The Advertising Standards Authority has today (26 August 2020) published the findings from its latest online monitoring ‘sweep’, which has helped it to identify and tackle age-restricted ads appearing in children’s media.
In a website news item entitled “Protecting children online: building a zero-tolerance culture to age-restricted ads in children’s media” (that you can download below), it reports as follows:
Advertisers placing age-restricted ads online are required, under the Advertising Code, to target their ads away from child audiences.
In the first phase of a year-long project, we undertook a CCTV-style watch and prioritised identifying and tackling online ads for gambling, alcohol, e-cigarettes and tobacco, slimming and weight control products and food and soft drinks classified as high in fat, salt or sugar (HFSS products).
Over a three month period, using monitoring tools to capture ads served on a sample of over 50 websites and YouTube channels attracting a disproportionately high child audience, we:
- identified a number of instances where the ad rules were broken
- are taking follow-up action to contact the advertisers whose ads broke the rules to secure the removal of the problem ads; and
- warned the advertisers to review and, as necessary, amend their practices to ensure they target future ads responsibly
In summary, we found that:
- Overall, 159 age-restricted ads broke the advertising rules
- In total, 35 advertisers placed age-restricted ads in 34 websites and 5 YouTube channels media aimed at or attracting a disproportionately large child audience
A breakdown of each product category reveals the following number of breaches:
- Gambling: 70 different betting ads from 4 gambling operators appeared on 8 websites
- Alcohol: 10 different alcohol ads from 1 brand appeared on 1 website
- E-cigarettes and tobacco: 1 e-cigarette ad appeared on 1 website
- HFSS: 78 different HFSS ads from 29 advertisers appeared on 24 websites and 5 YouTube channels
The ASA has not publicly named the four gambling operators mentioned above, but it might be expected that details will have been shared with the Gambling Commission. It remains to be seen whether the Commission will take enforcement action against the operators in question, pursuant to the enhanced powers introduced within the Gambling Commission’s Licence Conditions and Codes of Practice with effect from 31 October 2018, as previously reported by us here.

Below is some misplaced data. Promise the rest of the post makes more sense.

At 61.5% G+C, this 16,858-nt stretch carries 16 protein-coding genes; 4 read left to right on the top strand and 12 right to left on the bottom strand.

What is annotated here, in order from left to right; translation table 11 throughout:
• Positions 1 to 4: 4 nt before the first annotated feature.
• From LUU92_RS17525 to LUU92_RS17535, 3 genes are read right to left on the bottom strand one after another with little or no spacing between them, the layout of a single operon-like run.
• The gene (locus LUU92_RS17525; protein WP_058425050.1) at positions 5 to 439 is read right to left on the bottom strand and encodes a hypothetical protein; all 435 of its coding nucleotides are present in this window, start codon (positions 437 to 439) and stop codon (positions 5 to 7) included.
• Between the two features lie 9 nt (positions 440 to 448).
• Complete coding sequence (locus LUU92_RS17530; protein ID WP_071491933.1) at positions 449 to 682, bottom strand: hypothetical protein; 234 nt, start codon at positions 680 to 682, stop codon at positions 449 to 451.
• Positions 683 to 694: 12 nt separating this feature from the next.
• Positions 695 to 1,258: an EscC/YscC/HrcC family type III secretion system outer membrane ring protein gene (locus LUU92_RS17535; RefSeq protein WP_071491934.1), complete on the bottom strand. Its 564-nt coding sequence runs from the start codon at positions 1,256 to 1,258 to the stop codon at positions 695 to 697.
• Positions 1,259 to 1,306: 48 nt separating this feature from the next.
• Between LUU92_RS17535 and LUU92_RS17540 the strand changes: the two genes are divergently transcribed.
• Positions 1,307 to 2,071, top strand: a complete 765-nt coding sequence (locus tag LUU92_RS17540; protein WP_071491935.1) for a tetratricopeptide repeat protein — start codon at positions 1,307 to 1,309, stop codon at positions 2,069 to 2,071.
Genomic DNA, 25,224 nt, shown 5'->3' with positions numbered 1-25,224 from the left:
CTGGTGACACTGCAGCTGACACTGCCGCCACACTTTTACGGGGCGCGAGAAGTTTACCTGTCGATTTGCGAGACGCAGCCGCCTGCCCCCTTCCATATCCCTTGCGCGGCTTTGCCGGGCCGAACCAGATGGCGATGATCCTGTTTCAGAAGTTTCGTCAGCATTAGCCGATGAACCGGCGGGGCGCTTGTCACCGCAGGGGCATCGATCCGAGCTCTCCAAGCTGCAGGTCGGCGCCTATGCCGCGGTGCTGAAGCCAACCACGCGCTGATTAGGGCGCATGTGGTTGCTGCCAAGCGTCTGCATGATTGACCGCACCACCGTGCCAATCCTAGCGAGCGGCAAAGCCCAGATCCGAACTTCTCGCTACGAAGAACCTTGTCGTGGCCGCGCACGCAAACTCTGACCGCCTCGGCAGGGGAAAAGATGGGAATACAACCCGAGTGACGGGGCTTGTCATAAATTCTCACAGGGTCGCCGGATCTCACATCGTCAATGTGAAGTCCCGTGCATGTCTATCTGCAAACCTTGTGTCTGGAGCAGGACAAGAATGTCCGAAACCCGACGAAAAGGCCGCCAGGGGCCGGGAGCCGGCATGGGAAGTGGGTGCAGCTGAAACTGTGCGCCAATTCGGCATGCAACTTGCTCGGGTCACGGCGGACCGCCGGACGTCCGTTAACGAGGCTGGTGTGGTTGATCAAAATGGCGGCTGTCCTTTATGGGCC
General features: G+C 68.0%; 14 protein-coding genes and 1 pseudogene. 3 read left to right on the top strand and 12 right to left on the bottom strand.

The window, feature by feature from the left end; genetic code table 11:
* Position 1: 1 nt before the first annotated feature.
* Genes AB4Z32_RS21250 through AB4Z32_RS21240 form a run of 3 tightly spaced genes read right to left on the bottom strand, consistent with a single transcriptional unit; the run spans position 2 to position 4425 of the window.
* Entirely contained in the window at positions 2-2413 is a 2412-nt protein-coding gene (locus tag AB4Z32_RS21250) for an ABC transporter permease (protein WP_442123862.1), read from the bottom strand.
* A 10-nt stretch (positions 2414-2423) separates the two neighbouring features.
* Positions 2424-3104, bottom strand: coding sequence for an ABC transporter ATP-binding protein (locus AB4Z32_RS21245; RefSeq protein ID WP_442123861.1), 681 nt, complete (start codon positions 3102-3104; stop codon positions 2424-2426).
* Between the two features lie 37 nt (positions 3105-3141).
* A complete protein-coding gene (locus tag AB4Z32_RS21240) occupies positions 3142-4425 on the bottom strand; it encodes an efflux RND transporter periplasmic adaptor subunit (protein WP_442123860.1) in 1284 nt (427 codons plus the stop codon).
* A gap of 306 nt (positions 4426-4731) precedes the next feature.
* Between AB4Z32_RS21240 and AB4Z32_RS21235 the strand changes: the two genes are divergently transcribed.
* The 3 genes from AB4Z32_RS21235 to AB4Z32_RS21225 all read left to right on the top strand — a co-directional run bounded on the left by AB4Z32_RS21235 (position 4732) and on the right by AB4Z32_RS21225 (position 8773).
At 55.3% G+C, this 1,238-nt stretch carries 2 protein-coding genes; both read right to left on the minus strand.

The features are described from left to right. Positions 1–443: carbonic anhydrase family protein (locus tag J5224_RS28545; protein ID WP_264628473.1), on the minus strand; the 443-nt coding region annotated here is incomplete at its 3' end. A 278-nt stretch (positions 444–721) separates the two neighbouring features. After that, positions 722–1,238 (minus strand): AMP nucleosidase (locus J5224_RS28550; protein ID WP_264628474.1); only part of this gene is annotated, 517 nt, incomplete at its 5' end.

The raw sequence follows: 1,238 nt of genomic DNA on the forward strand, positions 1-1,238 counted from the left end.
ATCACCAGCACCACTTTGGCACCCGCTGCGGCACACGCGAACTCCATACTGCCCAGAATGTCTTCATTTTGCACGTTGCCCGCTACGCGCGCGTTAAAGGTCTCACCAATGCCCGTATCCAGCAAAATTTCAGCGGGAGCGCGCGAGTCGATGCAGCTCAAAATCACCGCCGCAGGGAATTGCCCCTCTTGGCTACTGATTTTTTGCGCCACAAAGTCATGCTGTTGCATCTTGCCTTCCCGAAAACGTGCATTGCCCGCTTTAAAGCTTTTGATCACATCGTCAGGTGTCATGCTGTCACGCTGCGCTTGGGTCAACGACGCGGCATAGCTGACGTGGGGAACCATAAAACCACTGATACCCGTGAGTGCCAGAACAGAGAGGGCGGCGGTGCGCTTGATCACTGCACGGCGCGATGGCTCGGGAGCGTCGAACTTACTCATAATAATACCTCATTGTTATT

The ASA has said that it will run this same monitoring exercise quarterly over the next twelve months, in order “to pick-up instances of and take action where age-restricted ads are served to child audiences”, adding that it will “report publicly on these figures, as well as compliance action taken against repeat offenders, and share them with relevant industry groups”.
Commenting on this news, ASA Chief Executive, Guy Parker has said:
The ASA is using technology to proactively monitor online ads to help build a culture of zero tolerance for age-restricted ads appearing on websites aimed at children. We expect advertisers and the parties they contract with to use the sophisticated tools available to them to target their ads responsibly. This is just one part of a wider set of initiatives we’re undertaking to ensure children are protected online and we’ll report on our further work in this area in the coming months.